Another approach that gained popularity in the open-source community is OpenLineage, which is certainly powerful, yet the main challenge is often implementation. OpenLineage is also useful for tracking lineage for data pipelines in other technologies that are not dbt, namely Spark, however similarly – getting up and running with OpenLineage requires quite a bit of effort and in addition, it only covers what developers have plugged it into, so “unknown unknowns” remain unhandled.

A third approach that is open source are catalogs - Amundsen, DataHub, and OpenMetadata. All three are in varying degrees of maturity and offer some connector support for non-dbt environments. Similarly, here, it would take quite a bit of upfront and ongoing effort to use these for accurate data lineage in large-scale environments, but some teams are opting for open source for obvious reasons, which makes this an interesting path.

Generally, the challenges with using all of these tools arrive with scale. Larger dbt projects typically mean large data teams and a lot more SQL. In large-size projects, more types of operators and queries are introduced, and generally in those cases, pretty much all open-source projects fall short.

Premium solutions

Premium solutions for dbt data lineage have emerged from vendors, primarily due to the previously mentioned limitations around coverage, resolution and effort involved in using open source. Overall quality is similar, though some vendors may have invested more in actual SQL coverage and accuracy when it comes to large-scale projects. Unfortunately, this is hard to tell upfront and the recommended approach would be to test and actually measure accuracy across all the different types of data pipelines running on the warehouse. 

Another major differentiator is coverage - The vast majority of vendors today rely on SQL parsing and fall short in environments where non-SQL pipelines are used, namely Spark. 

There is also a big gap currently with the ability of existing vendors to cover upstream dependencies on the operational side due to a variety of reasons, however the result is that data “before” the ETL tool is almost never covered. This is a huge gap in the current landscape. More subtle differences in coverage between vendors are often accuracy and resolution - for example, very few vendors support column-level lineage for Power BI, possibly due to the fact that there are no good open-source solutions for this as well.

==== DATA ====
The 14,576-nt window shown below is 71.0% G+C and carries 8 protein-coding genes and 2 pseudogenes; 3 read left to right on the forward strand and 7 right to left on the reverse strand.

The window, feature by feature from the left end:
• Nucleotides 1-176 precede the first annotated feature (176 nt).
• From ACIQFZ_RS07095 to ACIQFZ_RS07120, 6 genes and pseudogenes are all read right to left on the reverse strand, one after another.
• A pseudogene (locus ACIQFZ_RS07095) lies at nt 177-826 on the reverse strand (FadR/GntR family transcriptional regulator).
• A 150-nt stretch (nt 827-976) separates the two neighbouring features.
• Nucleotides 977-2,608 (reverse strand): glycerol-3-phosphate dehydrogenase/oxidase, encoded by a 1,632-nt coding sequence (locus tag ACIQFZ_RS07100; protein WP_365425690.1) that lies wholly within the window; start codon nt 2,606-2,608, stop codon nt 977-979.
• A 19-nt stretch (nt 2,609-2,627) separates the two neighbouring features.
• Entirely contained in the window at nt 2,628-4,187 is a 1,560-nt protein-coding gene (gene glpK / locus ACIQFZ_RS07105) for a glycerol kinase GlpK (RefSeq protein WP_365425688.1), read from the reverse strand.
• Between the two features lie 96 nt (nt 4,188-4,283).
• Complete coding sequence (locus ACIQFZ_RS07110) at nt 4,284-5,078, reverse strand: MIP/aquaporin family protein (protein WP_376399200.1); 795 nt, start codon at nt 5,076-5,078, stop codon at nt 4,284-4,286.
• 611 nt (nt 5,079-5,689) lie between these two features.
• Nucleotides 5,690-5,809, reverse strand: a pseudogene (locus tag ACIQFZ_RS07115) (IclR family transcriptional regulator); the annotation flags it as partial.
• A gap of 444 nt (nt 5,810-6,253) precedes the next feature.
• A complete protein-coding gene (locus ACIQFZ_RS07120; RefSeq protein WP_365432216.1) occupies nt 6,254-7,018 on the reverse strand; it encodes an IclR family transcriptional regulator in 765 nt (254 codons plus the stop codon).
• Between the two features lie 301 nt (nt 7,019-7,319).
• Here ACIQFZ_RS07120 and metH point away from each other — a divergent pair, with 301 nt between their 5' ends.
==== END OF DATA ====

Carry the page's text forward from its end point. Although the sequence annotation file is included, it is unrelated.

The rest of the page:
When it comes to Foundational, the path we took in directly analyzing the underlying source code, as opposed to only looking at query logs, sets us apart in the ability to provide accurate lineage information at the time of build. It also allows us to look at lineage for code that has not yet been merged – a use case we believe is critical on its own. Of course, this comes with a unique set of challenges that we aim to address through technology.

Foundational analyzes the source code
Foundational analyzes the underlying source code

Choosing the best solution for your data flows

Ultimately, choosing the most appropriate solution for dbt data lineage depends on what are the main use cases, what coverage is needed and in which accuracy, and what’s the level of effort that you’re willing to put in. Budget is a derivative of that, since going with an open-source approach typically means an ongoing investment of data engineering headcount, which can get even more expensive than paying a vendor.

Thankfully, if the main environment is the data warehouse, and you don’t care about upstream or pending code changes, then all solutions are overall similar, and you should choose according to your main use case being data quality or catalog. If you’re using dbt Cloud, the new release of dbt Explorer is good to take advantage of and confirm whether the core needs are addressed. Open source is a good route if a) You understand the ongoing overhead this puts on the team, and b) You are okay with the delayed nature of updates going into open source projects. An exception here is probably OpenLineage and its suitability for the Enterprise, however the upfront investment is large, which may not suit all teams.

Data lineage for a dbt project
Data lineage for a dbt project

Foundational’s approach to data quality and governance

At Foundational, we took a unique approach to data lineage by directly analyzing the source code. This allows us to very quickly analyze both the existing state of every dbt project in the environment, including the cross-dependencies. It also allows us to inspect pending pull requests – and look for issues. While some issues may seem easy to spot, over time, we’ve observed that data teams spend an unusually large amount of time root-causing issues and fighting with data incidents. A lot of these can be prevented before the code is even merged, thus saving a lot of time and often, cloud costs as well.

Our goal is to streamline data development across the entire company, helping engineering and data teams deploy changes faster and with greater confidence – Chat with us to see a demo.